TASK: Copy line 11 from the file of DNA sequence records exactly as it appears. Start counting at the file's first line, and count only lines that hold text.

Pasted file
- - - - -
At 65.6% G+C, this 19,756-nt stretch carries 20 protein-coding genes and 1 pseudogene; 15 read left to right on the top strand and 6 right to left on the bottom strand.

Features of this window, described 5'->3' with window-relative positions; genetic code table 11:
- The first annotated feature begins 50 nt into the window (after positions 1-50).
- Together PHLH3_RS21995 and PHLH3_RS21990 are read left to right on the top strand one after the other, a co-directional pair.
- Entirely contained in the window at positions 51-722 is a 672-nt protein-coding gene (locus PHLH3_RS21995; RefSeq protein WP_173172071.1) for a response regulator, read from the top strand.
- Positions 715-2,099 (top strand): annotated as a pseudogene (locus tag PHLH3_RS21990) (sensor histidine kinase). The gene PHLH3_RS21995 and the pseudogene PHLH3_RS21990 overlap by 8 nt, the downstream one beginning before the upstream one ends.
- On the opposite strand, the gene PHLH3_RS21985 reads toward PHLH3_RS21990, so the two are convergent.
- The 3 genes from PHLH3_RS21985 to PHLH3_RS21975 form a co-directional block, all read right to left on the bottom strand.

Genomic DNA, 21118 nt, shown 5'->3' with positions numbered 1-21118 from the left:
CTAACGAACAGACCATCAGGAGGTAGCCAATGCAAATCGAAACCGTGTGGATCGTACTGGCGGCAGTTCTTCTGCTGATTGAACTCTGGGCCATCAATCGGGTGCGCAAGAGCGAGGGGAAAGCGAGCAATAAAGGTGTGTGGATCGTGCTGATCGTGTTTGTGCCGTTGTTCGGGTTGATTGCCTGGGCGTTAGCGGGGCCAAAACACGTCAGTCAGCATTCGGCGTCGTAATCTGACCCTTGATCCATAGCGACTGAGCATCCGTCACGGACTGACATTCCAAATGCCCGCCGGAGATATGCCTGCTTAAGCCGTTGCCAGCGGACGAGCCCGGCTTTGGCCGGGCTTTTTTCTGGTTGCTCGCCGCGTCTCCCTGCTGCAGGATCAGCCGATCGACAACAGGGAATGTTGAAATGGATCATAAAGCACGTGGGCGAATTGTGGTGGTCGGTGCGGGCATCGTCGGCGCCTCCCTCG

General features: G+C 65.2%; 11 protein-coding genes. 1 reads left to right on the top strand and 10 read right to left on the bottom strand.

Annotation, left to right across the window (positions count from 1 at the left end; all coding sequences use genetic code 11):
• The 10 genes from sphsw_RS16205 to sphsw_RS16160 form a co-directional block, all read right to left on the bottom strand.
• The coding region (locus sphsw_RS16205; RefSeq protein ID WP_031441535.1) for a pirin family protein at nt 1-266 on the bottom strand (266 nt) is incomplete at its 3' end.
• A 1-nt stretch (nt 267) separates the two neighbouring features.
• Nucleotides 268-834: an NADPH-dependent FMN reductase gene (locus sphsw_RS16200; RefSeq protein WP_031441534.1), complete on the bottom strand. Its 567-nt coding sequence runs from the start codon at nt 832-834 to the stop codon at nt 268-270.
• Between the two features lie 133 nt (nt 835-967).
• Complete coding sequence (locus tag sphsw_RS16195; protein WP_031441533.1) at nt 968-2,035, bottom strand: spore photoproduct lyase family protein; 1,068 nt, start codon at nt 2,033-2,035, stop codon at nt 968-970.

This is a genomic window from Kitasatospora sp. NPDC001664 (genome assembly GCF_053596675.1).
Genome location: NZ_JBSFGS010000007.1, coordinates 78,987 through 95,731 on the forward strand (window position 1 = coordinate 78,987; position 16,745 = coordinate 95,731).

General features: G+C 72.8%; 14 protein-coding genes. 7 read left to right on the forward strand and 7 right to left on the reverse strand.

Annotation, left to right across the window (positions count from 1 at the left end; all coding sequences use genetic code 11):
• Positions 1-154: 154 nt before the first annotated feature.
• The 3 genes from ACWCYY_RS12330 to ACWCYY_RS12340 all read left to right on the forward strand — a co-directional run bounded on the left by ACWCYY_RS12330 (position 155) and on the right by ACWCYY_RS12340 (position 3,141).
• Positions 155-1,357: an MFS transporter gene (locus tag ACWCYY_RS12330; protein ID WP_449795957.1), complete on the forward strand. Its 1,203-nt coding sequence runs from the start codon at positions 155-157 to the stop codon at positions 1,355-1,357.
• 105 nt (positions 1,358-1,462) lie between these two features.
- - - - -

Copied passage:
General features: G+C 65.2%; 11 protein-coding genes. 1 reads left to right on the top strand and 10 read right to left on the bottom strand.